Anything that brings foodie favorites together under one roof is bound to get the city’s attention, and Optimist Hall’s latest tenant announcement on Monday afternoon was no exception.
Optimist Hall (once called Tompkins Hall) is a 146,000 square foot redevelopment of a former mill, built in 1892, that will include a food hall, retail, restaurants and office space. It’s just a block away from the Parkwood Station of the LYNX Light Rail.
Joining the lineup will be the first brick-and-mortar location for popular food truck The Dumpling Lady — as well as an award-winning Chicago-based cocktail bar, a pet health food store and a stationery store.
The food hall phase has a projected grand opening of March 1, 2019, with Duke Energy moving into the office space next month.
New tenants include:
Archer Paper Goods will bring a selection of greeting cards, books, journals and other gifts into 2,258 square feet of retail space. You may have seen their other locations in Atlanta, Athens or Dallas, and this will be their first North Carolina spot.
Chicago-based Billy Sunday is going to offer classic drinks, vintage spirits and new creations in its 1,450 square-foot cocktail lounge. The charming, dark and romantic decor should be a good fit in the mill’s adaptive reuse space. Look out for drinks including Tea Time, with fancy ingredients such as kaffir lime, black tea, amchur, lime, singari and gin.
Food with fresh, slow-cooked and natural ingredients — but before you start wondering what to order for dinner, we should tell you that this is for your animals, not you. Pet Wants is a health food store that will occupy a 500-square foot market stall.
Operating solely as a food truck before, The Dumpling Lady will be able to add a permanent location to their lineup, bringing family recipes with roots from Sichuan Province in Western China to a 500 square-foot market stall. She will be serving Charlotte favorites, including handmade dumplings, noodles, dim sum and a variety of Sichuan dishes.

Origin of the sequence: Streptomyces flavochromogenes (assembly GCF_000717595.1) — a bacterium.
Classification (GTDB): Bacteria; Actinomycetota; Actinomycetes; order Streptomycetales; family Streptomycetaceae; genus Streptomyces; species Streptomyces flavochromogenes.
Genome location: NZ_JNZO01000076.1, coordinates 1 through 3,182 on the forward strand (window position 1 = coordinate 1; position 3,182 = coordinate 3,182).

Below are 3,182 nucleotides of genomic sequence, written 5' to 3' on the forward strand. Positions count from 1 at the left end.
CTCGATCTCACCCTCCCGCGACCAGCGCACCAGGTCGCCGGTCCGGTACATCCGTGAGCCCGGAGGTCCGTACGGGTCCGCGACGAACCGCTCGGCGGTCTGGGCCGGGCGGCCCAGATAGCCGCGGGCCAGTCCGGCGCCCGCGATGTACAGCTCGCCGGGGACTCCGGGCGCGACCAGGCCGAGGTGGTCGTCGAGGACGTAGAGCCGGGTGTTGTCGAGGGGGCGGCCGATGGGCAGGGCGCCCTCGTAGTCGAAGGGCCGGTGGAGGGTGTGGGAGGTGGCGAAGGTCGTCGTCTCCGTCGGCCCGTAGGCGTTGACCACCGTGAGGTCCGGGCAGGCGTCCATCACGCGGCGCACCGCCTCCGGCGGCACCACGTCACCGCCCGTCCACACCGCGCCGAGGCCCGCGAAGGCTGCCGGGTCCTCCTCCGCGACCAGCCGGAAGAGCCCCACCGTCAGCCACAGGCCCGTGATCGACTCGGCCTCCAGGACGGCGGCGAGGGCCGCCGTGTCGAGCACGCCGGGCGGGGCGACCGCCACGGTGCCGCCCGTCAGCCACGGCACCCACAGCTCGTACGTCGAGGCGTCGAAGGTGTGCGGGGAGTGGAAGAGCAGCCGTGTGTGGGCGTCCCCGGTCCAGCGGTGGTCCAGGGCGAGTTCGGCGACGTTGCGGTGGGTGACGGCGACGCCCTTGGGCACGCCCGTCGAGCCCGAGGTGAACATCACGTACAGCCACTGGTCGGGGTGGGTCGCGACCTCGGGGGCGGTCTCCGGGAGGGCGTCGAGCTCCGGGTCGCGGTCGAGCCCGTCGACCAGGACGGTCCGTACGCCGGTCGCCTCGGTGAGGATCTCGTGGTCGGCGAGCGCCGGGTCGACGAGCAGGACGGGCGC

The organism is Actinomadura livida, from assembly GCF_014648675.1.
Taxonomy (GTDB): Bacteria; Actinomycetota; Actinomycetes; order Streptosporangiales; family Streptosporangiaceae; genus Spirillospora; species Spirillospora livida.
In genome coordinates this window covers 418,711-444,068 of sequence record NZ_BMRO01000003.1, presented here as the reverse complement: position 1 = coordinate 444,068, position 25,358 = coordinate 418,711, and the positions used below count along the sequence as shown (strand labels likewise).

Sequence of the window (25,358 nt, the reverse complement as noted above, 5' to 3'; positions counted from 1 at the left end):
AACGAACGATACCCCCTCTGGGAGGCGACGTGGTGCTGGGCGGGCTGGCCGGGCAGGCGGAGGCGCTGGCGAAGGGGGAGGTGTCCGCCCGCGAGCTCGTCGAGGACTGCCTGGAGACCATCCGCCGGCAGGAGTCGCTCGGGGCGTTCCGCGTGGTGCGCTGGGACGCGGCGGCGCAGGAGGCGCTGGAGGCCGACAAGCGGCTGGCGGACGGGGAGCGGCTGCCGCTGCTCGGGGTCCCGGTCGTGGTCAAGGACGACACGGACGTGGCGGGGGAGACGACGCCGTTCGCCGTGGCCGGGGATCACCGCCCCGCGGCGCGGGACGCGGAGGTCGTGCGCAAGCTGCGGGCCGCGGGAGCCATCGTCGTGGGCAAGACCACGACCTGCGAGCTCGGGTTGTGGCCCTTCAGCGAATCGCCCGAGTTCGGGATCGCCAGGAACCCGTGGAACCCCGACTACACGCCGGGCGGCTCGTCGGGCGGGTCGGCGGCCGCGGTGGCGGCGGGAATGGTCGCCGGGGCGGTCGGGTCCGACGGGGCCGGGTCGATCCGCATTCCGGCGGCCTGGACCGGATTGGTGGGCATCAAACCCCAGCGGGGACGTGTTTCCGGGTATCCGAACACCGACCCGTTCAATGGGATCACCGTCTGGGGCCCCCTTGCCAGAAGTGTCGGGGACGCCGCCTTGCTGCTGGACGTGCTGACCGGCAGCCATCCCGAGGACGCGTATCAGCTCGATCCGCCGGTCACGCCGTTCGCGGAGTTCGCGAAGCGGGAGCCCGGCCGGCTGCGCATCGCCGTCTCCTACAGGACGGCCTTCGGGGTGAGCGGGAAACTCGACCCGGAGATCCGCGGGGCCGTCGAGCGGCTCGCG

These businesses will join the previously announced tenants:
- Bao + Broth Ramen + Bun Shop – An Asian-inspired food stall featuring quick and affordable items, including steam buns and ramen bowls.
- Fonta Flora Brewery – A 2,400 square-foot brewery and tasting room, along with a 5,000-square-foot outdoor patio.
- Aix Rotisserie – A French Rotisserie from the owners of Aix En Provence.
- Undercurrent Coffee – A full service coffee and espresso bar.
- Honeysuckle Gelato – A food stall featuring handmade gelato, gelato sandwiches and sorbet.
- Papi Queso – A self described “grilled cheese streatery” food truck, opening its first brick-and-mortar at Optimist Hall.
- AVA – A Tampa-based concept, featuring Italian food and Neapolitan-style pizza.
- Suárez Bakery & Barra – A “2.0 concept” from Suárez Bakery offering pastries, house-made breads and doughnuts, along with a Cuban menu.
- Zukku Sushi – Another Tampa-based concept, featuring sushi rolls, sushi burritos and poke bowls.
Bao + Broth co-owner Bruce Moffett said Moffett Restaurant Group is excited to be joining the curated group of tenants. “We love the neighborhood, we love being near the light rail. We are excited to bring this to Charlotte — we don’t have anything like this,” he said.
Optimist Hall is on a downward slope, which creates interesting pockets of ground-level space that tenants will be able to utilize, including individual patios, said Jay Levell, a co-founder with White Point partners.
The project is a joint venture of Atlanta-based Paces Properties and Charlotte-based White Point Partners. “The topo allows us to do some really cool things,” Levell said. “All the levels are so different and create a different dynamic everywhere.”
What happens when you take a building from 1892 and modernize it while celebrating its bones? Well, for one, the developers found a house under the parking lot, buried in asphalt, during construction. “When people didn’t need houses back in the day, they would burn them and cover them up,” said Merritt Lancaster, Paces Properties principal.
Also found during construction were thousands of spindle spools with thread still on them, a throwback to the days of gingham manufacturing. According to a Charlotte Mecklenburg Library file, the mill, which opened in 1904, operated with 20,000 spindles and 5,000 looms in its heyday. Lancaster said those discovered spindles will be used as decor in Optimist Hall.
More tenant lineups will be announced in coming weeks — so stay tuned for more. “It’s all about the excitement of having all these really cool tenants in one space,” Levell said.